Politics & Government

Here’s who’s running Beto O’Rourke’s South Carolina campaign

Presidential hopeful Beto O’Rourke draws hundreds in Rock Hill

Democratic Presidential hopeful Beto O'Rourke made a campaign stop in Rock Hill Friday afternoon. O'Rourke was met by Rock Hill Mayor John Gettys and members of the Friendship Nine before visiting a large crowd at Amelie's Bakery.
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Democratic Presidential hopeful Beto O'Rourke made a campaign stop in Rock Hill Friday afternoon. O'Rourke was met by Rock Hill Mayor John Gettys and members of the Friendship Nine before visiting a large crowd at Amelie's Bakery.

Democratic presidential candidate Beto O’Rourke is forming his South Carolina campaign team, choosing veterans with ties to local elected officials whose endorsements would be considered coups in the Palmetto State.

The former U.S. congressman from Texas has selected Lauren Harper and Tyler Jones to serve as state director and senior adviser, respectively, according to an official announcement shared first with McClatchy.

Harper is a former policy and communications adviser to Columbia Mayor Steve Benjamin, the city’s first black chief executive and current president of the U.S. Conference of Mayors.

The CEO of her own public affairs firm and a former aide to S.C. Sen. Mia McLeod, D-Richland, Harper is also African American, an advantage for the O’Rourke campaign in a state where black women make up a powerful primary voting bloc.

Harper’s hire makes O’Rourke the latest “top tier” Democratic candidate to tap a black woman to run his South Carolina operation. Others who have made such appointments include U.S. Sens. Cory Booker of New Jersey, Kamala Harris of California and Elizabeth Warren of Massachusetts.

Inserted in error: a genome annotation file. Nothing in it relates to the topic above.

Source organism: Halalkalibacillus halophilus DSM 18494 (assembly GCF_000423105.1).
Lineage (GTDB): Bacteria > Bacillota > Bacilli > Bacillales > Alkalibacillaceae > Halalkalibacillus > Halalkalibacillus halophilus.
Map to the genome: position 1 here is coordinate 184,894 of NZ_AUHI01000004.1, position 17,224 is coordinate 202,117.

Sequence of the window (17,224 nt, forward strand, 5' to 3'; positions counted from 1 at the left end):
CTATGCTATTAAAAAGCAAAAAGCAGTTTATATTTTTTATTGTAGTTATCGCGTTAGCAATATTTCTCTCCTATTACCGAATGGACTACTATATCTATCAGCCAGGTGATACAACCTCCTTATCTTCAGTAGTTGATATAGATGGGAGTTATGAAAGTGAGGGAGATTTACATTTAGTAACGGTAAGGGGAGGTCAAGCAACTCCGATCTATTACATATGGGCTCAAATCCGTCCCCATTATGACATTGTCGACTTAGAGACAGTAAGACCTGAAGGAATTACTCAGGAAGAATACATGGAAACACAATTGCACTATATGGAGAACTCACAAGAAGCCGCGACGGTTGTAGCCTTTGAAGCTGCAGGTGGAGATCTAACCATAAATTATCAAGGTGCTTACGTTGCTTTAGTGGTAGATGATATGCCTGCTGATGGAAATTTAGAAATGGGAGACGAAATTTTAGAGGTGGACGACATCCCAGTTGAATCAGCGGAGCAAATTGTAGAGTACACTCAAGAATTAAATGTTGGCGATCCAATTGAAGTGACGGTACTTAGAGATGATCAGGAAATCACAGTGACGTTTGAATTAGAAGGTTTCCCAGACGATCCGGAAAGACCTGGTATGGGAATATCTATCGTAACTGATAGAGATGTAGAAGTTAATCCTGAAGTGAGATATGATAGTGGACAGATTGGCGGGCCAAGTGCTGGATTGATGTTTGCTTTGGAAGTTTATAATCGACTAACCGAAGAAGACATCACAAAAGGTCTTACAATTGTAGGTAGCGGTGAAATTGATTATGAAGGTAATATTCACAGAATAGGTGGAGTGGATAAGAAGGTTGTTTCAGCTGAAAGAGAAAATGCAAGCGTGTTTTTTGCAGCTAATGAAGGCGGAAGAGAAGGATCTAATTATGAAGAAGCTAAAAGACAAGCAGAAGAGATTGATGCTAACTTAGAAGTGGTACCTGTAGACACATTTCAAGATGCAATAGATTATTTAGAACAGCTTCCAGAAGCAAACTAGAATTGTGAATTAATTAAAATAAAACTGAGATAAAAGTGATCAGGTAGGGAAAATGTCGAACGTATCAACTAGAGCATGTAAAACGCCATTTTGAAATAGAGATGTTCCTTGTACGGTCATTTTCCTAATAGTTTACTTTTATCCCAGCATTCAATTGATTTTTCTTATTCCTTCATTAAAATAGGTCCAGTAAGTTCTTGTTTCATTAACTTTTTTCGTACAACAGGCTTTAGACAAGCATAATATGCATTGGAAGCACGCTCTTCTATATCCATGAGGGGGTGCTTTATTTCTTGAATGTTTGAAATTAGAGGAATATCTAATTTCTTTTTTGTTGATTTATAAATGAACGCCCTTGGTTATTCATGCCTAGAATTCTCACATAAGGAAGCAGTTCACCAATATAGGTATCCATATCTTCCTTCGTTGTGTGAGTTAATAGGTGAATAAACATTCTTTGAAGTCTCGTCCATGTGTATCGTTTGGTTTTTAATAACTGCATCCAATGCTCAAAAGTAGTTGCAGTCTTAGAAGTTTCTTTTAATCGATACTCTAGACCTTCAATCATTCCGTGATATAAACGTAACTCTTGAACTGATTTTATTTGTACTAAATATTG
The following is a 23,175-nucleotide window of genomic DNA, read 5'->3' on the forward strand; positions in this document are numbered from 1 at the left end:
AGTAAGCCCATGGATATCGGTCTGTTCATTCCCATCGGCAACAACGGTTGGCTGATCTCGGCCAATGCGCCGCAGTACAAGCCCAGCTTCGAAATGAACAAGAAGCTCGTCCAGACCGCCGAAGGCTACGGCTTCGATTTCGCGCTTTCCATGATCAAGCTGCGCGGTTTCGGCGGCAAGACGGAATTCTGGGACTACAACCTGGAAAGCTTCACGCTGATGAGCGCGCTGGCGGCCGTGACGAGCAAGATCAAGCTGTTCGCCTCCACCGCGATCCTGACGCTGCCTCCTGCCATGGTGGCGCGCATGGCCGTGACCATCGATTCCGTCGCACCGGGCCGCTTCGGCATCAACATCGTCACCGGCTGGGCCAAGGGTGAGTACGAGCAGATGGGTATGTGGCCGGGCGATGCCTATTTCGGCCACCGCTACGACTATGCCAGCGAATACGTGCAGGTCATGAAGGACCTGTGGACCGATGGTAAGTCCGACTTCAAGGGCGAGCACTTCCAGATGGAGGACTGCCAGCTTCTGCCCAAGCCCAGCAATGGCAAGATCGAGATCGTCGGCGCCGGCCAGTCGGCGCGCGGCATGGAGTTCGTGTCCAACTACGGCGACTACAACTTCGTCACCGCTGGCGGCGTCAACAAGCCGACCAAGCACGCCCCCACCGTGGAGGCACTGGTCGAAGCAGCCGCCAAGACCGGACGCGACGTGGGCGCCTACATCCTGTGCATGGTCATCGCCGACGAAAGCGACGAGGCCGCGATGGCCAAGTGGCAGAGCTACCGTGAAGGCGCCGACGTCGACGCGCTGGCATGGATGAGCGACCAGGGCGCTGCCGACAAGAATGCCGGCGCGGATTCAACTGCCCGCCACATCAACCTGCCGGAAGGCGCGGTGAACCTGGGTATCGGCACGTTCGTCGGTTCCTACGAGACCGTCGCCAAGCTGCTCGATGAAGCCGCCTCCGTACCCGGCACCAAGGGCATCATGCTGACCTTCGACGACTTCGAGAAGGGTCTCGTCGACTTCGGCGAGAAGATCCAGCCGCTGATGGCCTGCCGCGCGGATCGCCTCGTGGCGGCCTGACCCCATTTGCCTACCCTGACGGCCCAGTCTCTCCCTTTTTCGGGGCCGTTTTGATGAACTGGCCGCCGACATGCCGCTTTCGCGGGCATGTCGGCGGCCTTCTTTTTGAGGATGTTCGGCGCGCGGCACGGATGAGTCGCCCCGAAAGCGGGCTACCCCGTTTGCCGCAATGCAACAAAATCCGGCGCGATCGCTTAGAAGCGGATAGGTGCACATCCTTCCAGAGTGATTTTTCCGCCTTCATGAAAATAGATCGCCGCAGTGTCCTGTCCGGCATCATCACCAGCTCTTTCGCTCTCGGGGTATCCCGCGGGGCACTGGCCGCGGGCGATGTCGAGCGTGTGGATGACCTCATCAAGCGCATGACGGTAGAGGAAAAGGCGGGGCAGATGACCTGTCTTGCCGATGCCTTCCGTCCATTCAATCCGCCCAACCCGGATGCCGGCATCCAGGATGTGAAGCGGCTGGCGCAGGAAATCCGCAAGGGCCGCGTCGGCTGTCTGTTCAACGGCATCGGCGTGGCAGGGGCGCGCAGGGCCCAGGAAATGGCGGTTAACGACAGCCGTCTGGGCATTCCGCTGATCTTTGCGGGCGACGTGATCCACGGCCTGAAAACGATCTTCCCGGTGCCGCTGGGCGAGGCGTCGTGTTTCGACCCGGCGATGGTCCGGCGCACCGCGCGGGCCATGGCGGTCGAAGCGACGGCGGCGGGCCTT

Jones, who also runs a public affairs firm and was executive director for the S.C. House Democratic Caucus, served as the chief strategist for the 2018 campaign of U.S. Rep. Joe Cunningham, the first Democrat to win in South Carolina’s 1st District in almost four decades.

A leader of the “Draft Beto” movement in South Carolina prior to O’Rourke’s official campaign launch, Jones will continue to advise Cunningham on his reelection campaign, which will be among the most competitive congressional races next year.

In a statement, O’Rourke alluded to Harper’s and Jones’ experiences helping influential figures in South Carolina politics.

“From Lauren’s work lifting up the voices of Columbia’s families at City Hall and in the South Carolina State House to Tyler’s pivotal role in ushering in a new era of representation for residents of the 1st Congressional District, both of these dedicated leaders perfectly embody our campaign’s core value of showing up for and listening to the people,” said O’Rourke in a statement.

“Their addition to the team reaffirms our commitment to the idea that everyone counts and that no one can be taken for granted, and represents the first of many significant investments we’ll be making in the coming weeks,” O’Rourke continued.

Aside from U.S. House Majority Whip and South Carolina Democratic Party kingmaker Jim Clyburn, Benjamin and Cunningham are among the most sought-after endorsements in South Carolina.

Benjamin has said he will eventually endorse a candidate, but for the time being he has embraced his role as a facilitator for the various contenders making visits to the state — co-hosting town halls, making introductions and playing personal tour guide through Columbia. O’Rourke has already been a beneficiary of Benjamin’s hospitality, with Jones recently noting that the two men “hit it off.”

Cunningham has so far been more circumspect, at this time choosing not to make any public appearances with 2020 candidates, even on neutral terms. On a recent visit to Charleston, however, O’Rourke sought to associate himself with Cunningham, praising the freshman Democrat for his efforts to ban offshore drilling — a key local issue that helped Cunningham win his seat.

O’Rourke’s campaign plans to announce additional hires in South Carolina in the “coming weeks.”

Follow more of our reporting on First in the South

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Emma Dumain works out of the McClatchy Washington bureau, where she reports on South Carolina politics for The State, The Herald, The Sun News, The Island Packet and The Beaufort Gazette. She was previously the Washington correspondent for the Charleston, South Carolina Post and Courier. Dumain also covered Congress for Roll Call and Congressional Quarterly.
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